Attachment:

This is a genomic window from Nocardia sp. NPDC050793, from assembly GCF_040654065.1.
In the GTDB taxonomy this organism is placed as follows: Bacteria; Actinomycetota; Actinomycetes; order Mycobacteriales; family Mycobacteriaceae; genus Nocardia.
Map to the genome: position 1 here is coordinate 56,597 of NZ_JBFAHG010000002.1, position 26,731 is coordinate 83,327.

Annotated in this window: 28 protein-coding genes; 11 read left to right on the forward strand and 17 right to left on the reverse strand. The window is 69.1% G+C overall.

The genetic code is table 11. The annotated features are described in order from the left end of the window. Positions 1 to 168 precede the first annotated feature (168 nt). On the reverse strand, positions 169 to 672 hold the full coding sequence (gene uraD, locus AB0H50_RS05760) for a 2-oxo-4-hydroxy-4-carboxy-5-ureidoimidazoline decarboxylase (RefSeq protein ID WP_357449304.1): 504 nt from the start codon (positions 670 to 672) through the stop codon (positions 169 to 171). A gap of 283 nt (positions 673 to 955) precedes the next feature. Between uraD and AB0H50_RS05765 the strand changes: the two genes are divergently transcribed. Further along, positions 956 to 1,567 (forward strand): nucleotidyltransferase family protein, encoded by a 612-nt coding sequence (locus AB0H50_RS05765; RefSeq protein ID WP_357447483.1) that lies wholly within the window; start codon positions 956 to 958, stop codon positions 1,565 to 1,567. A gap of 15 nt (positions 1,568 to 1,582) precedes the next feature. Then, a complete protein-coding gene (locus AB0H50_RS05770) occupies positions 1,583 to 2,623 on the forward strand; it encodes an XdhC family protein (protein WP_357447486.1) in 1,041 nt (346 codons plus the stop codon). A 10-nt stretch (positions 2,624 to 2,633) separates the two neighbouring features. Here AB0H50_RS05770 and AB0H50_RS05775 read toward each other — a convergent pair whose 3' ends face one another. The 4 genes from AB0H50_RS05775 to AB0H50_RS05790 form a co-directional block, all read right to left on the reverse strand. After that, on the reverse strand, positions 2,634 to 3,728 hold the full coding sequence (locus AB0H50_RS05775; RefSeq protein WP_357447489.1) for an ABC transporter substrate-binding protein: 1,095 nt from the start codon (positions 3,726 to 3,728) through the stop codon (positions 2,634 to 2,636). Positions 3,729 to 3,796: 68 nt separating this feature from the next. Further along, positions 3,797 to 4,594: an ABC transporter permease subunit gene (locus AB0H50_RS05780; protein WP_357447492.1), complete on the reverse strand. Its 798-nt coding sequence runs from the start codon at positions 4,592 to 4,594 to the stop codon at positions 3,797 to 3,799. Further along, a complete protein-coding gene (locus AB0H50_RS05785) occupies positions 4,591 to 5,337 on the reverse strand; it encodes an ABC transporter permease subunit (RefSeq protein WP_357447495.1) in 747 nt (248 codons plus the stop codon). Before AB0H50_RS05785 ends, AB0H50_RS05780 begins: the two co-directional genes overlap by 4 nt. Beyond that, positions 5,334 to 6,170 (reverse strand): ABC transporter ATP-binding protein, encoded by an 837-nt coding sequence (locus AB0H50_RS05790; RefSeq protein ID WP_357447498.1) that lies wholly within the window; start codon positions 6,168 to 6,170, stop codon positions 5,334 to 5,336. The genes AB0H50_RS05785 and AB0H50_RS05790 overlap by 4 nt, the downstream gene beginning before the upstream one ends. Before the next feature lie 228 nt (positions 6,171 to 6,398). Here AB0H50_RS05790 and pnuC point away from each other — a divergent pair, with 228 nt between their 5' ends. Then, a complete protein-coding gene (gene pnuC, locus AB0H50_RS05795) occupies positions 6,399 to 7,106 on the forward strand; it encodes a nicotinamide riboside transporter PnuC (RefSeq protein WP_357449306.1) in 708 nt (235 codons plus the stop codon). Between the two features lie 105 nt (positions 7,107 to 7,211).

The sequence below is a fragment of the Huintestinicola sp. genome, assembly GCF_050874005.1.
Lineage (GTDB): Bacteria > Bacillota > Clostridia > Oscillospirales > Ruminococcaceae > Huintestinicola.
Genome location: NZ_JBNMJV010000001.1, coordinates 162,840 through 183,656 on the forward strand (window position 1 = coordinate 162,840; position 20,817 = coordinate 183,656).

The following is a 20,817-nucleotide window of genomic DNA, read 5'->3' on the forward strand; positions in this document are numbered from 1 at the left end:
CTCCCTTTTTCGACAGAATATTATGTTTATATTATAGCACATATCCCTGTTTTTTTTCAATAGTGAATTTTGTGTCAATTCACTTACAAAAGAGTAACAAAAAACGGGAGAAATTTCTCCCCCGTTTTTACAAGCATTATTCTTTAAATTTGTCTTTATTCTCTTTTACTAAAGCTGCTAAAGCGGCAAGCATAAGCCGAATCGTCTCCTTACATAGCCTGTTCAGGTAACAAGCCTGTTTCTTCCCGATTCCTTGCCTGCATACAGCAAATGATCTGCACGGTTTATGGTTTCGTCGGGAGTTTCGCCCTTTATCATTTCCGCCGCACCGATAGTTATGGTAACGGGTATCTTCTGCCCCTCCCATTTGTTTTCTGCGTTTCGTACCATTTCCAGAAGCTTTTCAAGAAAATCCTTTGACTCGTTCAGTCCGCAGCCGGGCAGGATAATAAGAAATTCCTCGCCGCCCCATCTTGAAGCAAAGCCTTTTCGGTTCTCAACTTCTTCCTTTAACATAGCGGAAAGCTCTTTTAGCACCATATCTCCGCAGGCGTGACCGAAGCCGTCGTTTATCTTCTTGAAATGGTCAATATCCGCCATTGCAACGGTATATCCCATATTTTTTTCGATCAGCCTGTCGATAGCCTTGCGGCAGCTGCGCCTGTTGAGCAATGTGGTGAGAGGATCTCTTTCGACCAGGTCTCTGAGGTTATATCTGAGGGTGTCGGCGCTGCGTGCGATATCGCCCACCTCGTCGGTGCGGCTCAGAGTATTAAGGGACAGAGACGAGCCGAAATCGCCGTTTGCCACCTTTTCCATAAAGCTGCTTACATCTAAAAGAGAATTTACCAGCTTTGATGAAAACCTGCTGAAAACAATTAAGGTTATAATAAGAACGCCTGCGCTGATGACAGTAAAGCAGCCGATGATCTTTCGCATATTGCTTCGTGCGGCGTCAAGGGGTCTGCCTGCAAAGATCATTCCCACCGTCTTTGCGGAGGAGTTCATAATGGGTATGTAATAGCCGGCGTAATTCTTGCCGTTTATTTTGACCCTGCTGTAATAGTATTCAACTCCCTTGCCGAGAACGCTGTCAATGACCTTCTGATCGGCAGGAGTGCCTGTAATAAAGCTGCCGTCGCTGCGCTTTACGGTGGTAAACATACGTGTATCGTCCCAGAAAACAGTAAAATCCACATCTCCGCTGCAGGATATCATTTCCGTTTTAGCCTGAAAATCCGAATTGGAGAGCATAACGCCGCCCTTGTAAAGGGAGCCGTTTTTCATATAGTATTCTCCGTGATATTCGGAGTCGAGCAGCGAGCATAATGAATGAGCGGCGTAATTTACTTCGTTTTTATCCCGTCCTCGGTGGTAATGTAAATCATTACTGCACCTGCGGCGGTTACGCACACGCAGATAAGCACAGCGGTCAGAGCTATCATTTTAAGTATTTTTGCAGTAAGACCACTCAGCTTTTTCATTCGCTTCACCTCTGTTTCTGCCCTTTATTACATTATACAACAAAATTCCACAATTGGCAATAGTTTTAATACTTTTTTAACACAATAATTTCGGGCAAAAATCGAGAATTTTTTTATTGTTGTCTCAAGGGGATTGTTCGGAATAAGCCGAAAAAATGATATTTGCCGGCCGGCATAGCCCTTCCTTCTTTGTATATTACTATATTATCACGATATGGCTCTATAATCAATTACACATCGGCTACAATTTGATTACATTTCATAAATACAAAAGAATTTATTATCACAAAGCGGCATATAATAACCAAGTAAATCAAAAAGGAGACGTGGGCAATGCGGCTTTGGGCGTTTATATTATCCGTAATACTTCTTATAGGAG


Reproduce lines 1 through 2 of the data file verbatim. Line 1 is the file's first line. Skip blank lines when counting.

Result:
This is a genomic window from Nocardia sp. NPDC050793, from assembly GCF_040654065.1.
In the GTDB taxonomy this organism is placed as follows: Bacteria; Actinomycetota; Actinomycetes; order Mycobacteriales; family Mycobacteriaceae; genus Nocardia.